The generations-old kid’s magazine Highlights for Children – which caters to an audience as young as pre-toddlers – is bending to a homosexual activist’s complaint so that it now includes coverage of same-sex families.
A concerned parent’s dialogue with Highlights divulged that homosexuals will now be portrayed as “family,” according to American Conservative Columnist Rod Dreher – an orthodox Christian.
Appeasing homosexuals, endangering kids
Wishing to remain anonymous, Dreher’s source informed the editors of Highlights – which publishes Hello for 0–2-year-olds, High Five for 2–6-year-olds and Highlights for kids 6–12 years of age.
In response, Highlights Editor-in-Chief Christine Cully attempted to justify the magazine’s position of catering to the LGBT community.
"Our target audience is kids under the age of 12, most under the age of 8 or 9," Cully notified the concerned parent. “[Stories in the kids’ magazine] strive to be diverse in every way [by] show[ing] blended families, multi-generational families, and multiracial families."
Following up her excuse, Cully informed the parent that Highlights is committed to portraying homosexuality in a positive light.
“In the future, we will depict same-sex families in our magazines … in support of our mission to help children become their best selves and understand that all families, including theirs, are important," the lead editor of the kids’ magazine added.
Caving to the pressure
Highlights’ LGBT-friendly stance was shaped after taking into consideration a series of complaints by the same partners.
“This commitment to promoting homosexuality to pre-adolescents began when a lesbian complained on Highlights’ Facebook page that there weren't any two-mom or two-dad families in the children's magazine,” LifeSiteNews reports.
Writing to Highlights after her lesbian partner initially complained on Facebook, Kristina Wertz insisted that its publication for newborns through toddlers did not cover homosexual parents and their adopted children.
"One of the reasons we appreciate Hello is the diversity represented,” Wertz explained to the editors. “We are consistently disappointed, however, in the complete lack of same-sex parent representation.”
It was discovered that Wertz is a career homosexual activist.
“Wertz worked for the Transgender Law Center in San Francisco for five years, leaving in December 2012 for ‘Funders for LGBTQ Issues’ in New York City as director of engagement,” LifeSiteNews’ Mark Hodges reported. “She ‘married’ her lesbian partner, elementary school nurse Kara Desiderio, in 2014.”
Wertz’s complaint was initially met by Highlights editors with a response defending its prior longstanding philosophy of letting parents discuss the issue of homosexuality with kids on their own.
“[We want] to give parents the right to introduce the topic [of homosexuality] on their own terms," the Highlights editors replied. “We understand your wish to see your family's situation represented in Highlights' Hello [note: the magazine for 0-2 year-olds]. For much of our readership, the topic of same-sex families is still new, and parents are still learning how to approach the subject with their children – even the very little ones. … We believe that parents know best when their family is ready to open conversation around the topic of same-sex families."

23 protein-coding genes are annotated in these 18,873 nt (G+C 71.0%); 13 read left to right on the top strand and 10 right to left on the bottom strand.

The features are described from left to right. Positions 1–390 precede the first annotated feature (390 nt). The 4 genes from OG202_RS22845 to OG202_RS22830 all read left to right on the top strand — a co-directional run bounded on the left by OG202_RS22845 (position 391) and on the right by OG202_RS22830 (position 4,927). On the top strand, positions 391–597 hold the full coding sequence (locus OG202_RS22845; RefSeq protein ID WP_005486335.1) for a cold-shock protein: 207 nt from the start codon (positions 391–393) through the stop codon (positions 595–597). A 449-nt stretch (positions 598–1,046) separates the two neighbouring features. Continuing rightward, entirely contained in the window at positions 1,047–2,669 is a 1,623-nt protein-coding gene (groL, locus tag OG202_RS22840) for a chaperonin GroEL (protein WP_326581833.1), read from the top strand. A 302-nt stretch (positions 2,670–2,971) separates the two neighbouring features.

Not good enough
Homosexual activist blasted the children’s publication for allowing parental discretion when it comes to LGBT topics and not forcing LGBT dogma.
"This is the most conservative and inappropriate response,” the self-identified “Queer” Fiona Barnet began her social media rant against Hightlights. “Parents know best when to raise the concept that there are lots of types of families?! We aren't an illegal drug. Queer families are families. Get with 2016, Highlights."
Another lesbian subscriber, Nora Landon, posted a threat to stop subscribing to the magazine unless it promoted the LGBT worldview to its youth.
"If parents 'know best,' and seeing same-sex families in Highlights would be traumatic, then those parents best stay out of our country's malls, parks, restaurants and movie theaters, because we are everywhere," Landon insisted.
You win …
Highlights editors replied the very next day on October 15 by defending their publication’s history to homosexual activists – before giving them LGBT-friendly assurances.
"Highlights has a long history of inclusion, and we are always evolving as a company,” the editors insisted. “We couldn't agree more that diversity should be celebrated, and we strive to do that. Our mission is to help children become their best selves, and you're right, a big part of that is showing them that families are families no matter what they look like. It has always been a discussion of 'how' and 'when' – not 'if' – Highlights would feature an LGBTQ family in our magazines. We're having many discussions internally and thinking deeply, thanks to your messages."
This assurance of future coverage that features positive stories on homosexual families was simply not enough for the activists, who pressed on – much like LGBT activists did when pushing past civil unions for same-sex “marriage” or bust.
Tara Pfeifer, who adopted a child with her lesbian partner, put more pressure on Highlights by threatening to end her subscription if “gay” articles were not featured in the immediate future.
"As one mom in a two-mom family, I am extremely disappointed that you are not inclusive and welcoming of families with same-sex parents,” the lesbian mom wrote. “You just lost a family of readers."
Caving in to the pressure, Cully responded with an official new promise to its LGBT readership.
"[We vow to] depict same-sex families in our magazines," Cully assured.